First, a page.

Sip From The Firehose: August 9, 2000 - Do We Need Another Programming Language?

By: David Intersimone

Abstract: Microsoft recently introduced a new language called C#. More languages have appeared in recent years. Do we really need another programming language?

Do We Need Another Programming Language?

Wednesday, August 9, 2000
Scotts Valley, CA

On June 26, 2000 Microsoft introduced the language reference for a new programming language, C# (pronounced "See Sharp"). The chief designer of C# is none other than our dear friend Anders Hejlsberg, Distinguished Engineer in the Developer Division at Microsoft.  C# combines features from C, C++, Visual Basic, Delphi, Java, and adds a few extra green crystals. You might be asking yourself, "Does the world need another programming language?"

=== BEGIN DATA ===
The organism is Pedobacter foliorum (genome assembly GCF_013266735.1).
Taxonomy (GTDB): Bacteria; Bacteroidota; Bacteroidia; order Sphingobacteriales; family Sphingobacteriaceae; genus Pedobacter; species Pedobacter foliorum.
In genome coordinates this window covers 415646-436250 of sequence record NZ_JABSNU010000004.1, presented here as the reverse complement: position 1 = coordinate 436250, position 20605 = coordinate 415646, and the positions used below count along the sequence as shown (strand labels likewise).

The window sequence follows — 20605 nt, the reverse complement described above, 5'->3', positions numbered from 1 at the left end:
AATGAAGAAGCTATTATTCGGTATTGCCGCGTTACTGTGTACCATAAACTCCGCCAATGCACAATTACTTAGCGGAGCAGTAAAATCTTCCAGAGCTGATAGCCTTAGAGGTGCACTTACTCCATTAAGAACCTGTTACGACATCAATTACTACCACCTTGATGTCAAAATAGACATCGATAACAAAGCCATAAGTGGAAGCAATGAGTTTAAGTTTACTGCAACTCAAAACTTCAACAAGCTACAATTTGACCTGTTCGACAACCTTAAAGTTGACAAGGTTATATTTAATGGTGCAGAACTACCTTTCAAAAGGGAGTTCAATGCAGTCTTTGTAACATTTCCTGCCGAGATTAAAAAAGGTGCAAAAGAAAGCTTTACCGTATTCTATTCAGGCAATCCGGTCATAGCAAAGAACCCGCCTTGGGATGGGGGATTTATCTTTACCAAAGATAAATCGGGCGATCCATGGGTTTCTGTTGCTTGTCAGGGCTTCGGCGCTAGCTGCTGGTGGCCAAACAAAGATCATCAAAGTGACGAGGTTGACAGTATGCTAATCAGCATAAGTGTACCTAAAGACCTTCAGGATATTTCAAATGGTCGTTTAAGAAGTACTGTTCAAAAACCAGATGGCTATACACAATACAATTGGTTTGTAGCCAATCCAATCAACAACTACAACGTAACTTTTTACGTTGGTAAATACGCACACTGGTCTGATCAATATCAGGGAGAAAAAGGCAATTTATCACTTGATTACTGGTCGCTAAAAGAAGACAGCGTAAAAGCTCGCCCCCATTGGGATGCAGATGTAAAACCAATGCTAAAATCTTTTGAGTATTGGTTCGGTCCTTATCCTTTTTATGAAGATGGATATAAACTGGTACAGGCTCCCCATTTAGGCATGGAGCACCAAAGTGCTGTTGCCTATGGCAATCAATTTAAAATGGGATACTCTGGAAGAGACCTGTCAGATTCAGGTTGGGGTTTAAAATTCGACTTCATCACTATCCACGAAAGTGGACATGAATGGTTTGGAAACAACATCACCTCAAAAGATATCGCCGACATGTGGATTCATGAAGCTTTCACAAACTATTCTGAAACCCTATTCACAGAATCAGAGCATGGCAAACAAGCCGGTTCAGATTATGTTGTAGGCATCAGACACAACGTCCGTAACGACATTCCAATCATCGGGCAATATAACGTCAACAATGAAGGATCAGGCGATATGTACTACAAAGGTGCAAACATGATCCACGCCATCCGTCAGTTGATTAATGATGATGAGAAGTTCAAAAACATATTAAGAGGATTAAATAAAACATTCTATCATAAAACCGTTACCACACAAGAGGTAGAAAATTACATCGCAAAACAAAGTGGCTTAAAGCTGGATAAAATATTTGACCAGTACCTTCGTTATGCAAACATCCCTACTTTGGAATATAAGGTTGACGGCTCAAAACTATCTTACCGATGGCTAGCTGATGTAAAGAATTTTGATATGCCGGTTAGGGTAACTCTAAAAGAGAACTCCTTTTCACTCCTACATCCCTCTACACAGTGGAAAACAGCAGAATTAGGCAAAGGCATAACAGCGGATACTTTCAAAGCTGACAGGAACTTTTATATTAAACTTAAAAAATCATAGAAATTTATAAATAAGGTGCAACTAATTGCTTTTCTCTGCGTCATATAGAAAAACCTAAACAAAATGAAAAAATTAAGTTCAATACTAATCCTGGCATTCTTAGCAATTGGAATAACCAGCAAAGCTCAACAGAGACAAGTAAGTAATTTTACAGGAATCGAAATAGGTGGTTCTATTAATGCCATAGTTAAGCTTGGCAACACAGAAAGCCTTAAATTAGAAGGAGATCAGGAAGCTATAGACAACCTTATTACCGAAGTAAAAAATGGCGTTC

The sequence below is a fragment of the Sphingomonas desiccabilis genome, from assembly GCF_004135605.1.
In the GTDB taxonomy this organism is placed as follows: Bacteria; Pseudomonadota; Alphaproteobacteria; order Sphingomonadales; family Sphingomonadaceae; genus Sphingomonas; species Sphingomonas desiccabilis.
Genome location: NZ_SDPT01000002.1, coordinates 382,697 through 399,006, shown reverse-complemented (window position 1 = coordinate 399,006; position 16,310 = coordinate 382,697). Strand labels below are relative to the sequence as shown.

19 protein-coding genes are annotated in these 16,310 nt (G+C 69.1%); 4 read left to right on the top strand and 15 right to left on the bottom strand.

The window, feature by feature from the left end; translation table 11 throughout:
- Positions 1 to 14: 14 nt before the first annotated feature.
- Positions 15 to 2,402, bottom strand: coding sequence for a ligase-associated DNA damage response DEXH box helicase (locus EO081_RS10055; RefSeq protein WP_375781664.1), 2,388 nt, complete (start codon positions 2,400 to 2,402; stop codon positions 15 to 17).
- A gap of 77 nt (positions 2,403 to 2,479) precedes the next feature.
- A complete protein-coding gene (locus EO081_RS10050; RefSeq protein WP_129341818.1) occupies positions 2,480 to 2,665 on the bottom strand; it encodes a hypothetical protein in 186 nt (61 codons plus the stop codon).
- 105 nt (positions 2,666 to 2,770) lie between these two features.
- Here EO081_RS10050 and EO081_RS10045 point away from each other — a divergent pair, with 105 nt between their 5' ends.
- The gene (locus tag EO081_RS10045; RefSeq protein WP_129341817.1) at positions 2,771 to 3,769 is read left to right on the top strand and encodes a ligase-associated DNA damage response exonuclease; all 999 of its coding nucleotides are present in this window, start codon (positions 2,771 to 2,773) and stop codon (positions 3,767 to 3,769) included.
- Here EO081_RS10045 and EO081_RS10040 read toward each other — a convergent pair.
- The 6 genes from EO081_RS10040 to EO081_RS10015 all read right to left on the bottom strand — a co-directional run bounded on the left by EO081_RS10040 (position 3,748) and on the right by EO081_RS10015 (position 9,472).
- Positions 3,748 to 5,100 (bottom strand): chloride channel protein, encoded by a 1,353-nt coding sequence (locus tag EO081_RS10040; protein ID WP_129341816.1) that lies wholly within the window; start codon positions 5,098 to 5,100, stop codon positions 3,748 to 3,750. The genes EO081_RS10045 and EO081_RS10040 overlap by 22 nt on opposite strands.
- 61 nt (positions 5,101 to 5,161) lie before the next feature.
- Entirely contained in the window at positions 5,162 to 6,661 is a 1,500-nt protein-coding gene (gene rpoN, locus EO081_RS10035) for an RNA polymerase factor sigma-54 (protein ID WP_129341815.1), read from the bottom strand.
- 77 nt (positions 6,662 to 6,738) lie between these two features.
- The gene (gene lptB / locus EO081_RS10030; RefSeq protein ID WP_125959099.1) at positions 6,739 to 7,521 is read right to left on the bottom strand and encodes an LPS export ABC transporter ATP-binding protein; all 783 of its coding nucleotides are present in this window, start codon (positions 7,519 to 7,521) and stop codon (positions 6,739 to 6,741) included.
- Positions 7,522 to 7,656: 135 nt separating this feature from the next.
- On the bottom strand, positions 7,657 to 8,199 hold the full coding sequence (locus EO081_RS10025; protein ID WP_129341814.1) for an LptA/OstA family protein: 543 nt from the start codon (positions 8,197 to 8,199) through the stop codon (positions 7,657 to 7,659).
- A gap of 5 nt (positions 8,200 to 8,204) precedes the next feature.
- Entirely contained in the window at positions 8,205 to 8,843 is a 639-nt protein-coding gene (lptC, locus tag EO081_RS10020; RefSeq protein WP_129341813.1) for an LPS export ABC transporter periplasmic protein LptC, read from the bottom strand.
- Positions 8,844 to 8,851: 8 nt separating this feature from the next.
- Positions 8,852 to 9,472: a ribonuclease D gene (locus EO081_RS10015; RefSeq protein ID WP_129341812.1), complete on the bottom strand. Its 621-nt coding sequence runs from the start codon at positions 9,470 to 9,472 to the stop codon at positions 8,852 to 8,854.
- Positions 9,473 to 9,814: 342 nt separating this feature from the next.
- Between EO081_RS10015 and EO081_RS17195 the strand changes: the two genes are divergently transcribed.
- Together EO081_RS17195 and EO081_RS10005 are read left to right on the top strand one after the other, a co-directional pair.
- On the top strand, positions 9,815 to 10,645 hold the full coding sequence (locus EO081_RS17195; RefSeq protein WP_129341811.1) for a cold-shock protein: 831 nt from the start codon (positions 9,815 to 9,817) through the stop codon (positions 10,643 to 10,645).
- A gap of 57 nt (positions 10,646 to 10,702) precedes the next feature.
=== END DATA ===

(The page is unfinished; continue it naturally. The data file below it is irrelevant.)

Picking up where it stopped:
I'm reminded of a television commercial about Prunes.  The commercial asked the question, are three enough?  are six too many?  You might ask the same question about programming languages.  How many do we need?  Do we have enough languages?  Should developers create new languages? Should programmers add new language extensions to existing languages? My answers to all of the questions are: not sure, not sure, lots, no, yes, and yes.

Programming languages (and the compilers, debuggers, and other tools) help developers build the software that takes advantage of business opportunities and solve real problems.  Years ago a new programming language, PL/I (Programming Language One), from IBM combined the best features of FORTRAN, COBOL, ALGOL 60, LISP, assembly language, and current programming language research.  PL/I was supposed to be the perfect language for both business and scientific programming.  It was sometimes called the "kitchen sink" of languages, it had everything.  Yet, we have seen many new programming languages appear during the short history of our computer industry.